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From Clausewitz to Delbrück and Hintze: Achievements and Failures of Military History

Whether Machiavelli’s Art of War is the first modern book on military theory might be an open question; it is certain, however, that for centuries, it was a famous and influential work. Its centerpiece is the account of a battle, and this description stands out from the rest of the book by the different method of presentation. In the other parts of the book, Machiavelli presents in a cool, almost detached way, his thesis that the Romans were superior to the moderns in organizing their armed forces; their manner of conducting war ought to be imitated by modern commanders in all its details. Machiavelli explains in lengthy detail how the Roman commanders drew up their troops for battle; however, when the preparations have ended and the fighting ought to begin, the tone of the book suddenly changes. The carefully reasoning scholarly author turns into an excited observer: ‘Do you not hear the artillery?… You see the general who encourages his troops… Do you not see, as they fight, their array so crowded that they scarcely can use their swords? … See them flee on the right flank; they flee also on the left; behold, the victory is ours…’1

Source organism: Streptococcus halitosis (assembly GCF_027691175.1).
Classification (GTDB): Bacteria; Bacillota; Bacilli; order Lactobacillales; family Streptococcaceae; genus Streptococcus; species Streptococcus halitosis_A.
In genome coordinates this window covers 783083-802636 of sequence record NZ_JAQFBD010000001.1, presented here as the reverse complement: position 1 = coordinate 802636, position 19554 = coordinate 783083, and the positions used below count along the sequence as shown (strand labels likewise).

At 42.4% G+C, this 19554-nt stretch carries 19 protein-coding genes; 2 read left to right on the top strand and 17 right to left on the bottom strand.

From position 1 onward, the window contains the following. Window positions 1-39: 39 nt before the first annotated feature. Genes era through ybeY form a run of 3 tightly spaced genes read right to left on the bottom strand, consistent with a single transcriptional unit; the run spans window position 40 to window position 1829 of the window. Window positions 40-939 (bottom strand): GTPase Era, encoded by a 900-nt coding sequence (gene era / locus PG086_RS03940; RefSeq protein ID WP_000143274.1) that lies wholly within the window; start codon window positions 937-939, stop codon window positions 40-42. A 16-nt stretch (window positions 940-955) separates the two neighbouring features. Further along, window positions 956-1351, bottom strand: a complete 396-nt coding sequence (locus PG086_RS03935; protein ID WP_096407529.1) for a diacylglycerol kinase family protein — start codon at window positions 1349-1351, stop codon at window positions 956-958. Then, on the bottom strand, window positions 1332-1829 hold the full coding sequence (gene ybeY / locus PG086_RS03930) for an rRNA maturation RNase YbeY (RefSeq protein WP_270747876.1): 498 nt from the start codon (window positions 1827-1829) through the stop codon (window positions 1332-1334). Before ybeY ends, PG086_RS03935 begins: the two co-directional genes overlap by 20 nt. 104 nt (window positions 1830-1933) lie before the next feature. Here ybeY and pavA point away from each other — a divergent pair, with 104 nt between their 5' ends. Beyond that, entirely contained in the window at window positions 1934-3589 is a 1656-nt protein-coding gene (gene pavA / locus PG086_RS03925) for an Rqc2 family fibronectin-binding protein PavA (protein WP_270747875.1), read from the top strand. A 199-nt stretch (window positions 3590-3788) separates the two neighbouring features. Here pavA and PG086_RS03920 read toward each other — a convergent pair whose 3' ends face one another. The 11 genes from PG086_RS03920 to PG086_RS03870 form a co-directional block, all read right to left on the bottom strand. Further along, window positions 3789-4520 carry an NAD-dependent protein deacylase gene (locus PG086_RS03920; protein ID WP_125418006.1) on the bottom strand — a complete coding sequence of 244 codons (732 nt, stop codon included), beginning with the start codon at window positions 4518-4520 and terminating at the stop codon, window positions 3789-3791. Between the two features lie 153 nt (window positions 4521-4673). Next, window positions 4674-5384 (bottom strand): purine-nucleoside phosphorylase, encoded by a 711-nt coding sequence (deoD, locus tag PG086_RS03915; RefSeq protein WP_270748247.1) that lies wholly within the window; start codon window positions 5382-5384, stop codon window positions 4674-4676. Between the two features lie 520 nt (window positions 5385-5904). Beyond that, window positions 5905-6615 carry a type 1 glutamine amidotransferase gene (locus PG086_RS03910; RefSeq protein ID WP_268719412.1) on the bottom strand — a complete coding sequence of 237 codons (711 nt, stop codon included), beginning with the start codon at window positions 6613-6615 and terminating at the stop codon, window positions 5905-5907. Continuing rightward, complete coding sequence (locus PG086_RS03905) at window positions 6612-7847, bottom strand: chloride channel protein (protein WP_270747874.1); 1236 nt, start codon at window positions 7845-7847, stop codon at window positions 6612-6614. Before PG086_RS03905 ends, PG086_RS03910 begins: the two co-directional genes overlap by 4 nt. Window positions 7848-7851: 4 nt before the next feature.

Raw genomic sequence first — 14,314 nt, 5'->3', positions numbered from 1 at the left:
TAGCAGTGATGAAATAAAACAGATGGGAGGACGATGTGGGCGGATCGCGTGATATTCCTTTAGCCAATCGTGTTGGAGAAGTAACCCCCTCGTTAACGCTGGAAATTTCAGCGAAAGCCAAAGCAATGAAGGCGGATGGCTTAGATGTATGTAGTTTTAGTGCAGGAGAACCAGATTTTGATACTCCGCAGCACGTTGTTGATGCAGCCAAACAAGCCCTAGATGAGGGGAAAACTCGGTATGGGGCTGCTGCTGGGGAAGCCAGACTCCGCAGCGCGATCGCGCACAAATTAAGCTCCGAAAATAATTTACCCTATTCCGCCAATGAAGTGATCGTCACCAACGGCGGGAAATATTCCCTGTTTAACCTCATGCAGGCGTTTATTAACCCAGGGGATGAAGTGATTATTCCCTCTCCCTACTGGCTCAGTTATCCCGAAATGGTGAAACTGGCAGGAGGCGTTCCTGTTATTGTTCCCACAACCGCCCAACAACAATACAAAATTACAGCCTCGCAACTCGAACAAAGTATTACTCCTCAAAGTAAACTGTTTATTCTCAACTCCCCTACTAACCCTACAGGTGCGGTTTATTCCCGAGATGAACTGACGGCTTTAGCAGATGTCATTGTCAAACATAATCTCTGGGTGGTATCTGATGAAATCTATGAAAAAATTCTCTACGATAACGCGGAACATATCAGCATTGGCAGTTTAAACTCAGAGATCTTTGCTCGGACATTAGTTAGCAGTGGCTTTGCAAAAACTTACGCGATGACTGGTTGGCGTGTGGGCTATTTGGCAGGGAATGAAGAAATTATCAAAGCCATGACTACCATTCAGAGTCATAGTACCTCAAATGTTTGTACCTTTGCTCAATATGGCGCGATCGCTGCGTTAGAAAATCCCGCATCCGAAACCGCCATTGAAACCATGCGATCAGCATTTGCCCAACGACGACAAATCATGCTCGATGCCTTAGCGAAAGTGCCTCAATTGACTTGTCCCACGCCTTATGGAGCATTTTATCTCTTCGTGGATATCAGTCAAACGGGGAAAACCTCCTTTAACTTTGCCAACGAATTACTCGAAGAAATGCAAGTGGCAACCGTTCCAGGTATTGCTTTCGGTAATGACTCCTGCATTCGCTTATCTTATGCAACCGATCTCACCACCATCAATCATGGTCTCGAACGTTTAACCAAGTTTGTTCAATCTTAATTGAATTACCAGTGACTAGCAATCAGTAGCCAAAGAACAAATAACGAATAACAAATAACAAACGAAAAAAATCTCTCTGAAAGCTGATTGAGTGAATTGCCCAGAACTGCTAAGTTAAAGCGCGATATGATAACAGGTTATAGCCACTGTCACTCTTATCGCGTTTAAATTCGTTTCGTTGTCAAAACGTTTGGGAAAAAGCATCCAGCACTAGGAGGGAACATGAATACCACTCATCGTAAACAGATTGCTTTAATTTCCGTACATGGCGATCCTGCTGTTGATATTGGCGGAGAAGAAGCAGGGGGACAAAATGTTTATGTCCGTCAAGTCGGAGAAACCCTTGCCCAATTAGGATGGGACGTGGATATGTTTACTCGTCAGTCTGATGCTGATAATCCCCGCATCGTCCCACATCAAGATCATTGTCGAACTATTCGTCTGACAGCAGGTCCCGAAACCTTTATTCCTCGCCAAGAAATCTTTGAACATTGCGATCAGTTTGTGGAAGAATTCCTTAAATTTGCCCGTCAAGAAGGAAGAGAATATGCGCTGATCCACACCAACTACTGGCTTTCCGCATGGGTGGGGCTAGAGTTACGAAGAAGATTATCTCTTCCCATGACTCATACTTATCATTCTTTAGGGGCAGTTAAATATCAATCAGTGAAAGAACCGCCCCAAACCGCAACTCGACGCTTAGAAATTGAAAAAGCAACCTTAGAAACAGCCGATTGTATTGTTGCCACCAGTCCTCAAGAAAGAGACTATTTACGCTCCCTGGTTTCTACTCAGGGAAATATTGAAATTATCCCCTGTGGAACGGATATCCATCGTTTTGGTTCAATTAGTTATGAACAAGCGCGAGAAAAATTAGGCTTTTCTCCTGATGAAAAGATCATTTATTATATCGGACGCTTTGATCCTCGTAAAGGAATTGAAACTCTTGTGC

What are the reasons for this change of style? Clearly Machiavelli wants to stress that a battle is crucially important; he regards it as the culmination of war: the highest triumph a man can obtain is victory in battle. This is good classical tradition; battles had this role in the writings of ancient historians. They took it for granted that the foreign policy of a citystate aims at expansion and that this goal can be reached only by war, and that wars are decided in battles.